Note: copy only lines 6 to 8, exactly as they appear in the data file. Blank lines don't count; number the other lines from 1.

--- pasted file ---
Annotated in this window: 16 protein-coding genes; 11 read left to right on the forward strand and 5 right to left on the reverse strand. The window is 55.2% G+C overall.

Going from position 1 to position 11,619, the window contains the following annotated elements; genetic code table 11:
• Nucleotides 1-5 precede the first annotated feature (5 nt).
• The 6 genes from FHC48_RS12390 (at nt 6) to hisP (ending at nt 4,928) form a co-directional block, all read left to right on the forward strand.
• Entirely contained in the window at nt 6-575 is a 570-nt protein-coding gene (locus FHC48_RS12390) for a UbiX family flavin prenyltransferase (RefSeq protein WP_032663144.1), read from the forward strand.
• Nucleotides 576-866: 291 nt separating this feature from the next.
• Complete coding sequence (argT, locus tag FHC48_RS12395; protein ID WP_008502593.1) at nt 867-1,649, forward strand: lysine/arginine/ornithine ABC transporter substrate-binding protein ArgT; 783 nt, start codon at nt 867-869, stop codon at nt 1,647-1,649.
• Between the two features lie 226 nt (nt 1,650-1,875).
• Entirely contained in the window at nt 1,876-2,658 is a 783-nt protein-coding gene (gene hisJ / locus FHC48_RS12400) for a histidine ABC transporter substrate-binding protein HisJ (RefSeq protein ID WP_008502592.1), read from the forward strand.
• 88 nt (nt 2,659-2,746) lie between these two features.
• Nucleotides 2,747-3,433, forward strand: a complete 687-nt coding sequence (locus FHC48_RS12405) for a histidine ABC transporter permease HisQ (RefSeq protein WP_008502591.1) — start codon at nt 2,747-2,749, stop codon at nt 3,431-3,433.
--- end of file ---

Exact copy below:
• Nucleotides 576-866: 291 nt separating this feature from the next.
• Complete coding sequence (argT, locus tag FHC48_RS12395; protein ID WP_008502593.1) at nt 867-1,649, forward strand: lysine/arginine/ornithine ABC transporter substrate-binding protein ArgT; 783 nt, start codon at nt 867-869, stop codon at nt 1,647-1,649.
• Between the two features lie 226 nt (nt 1,650-1,875).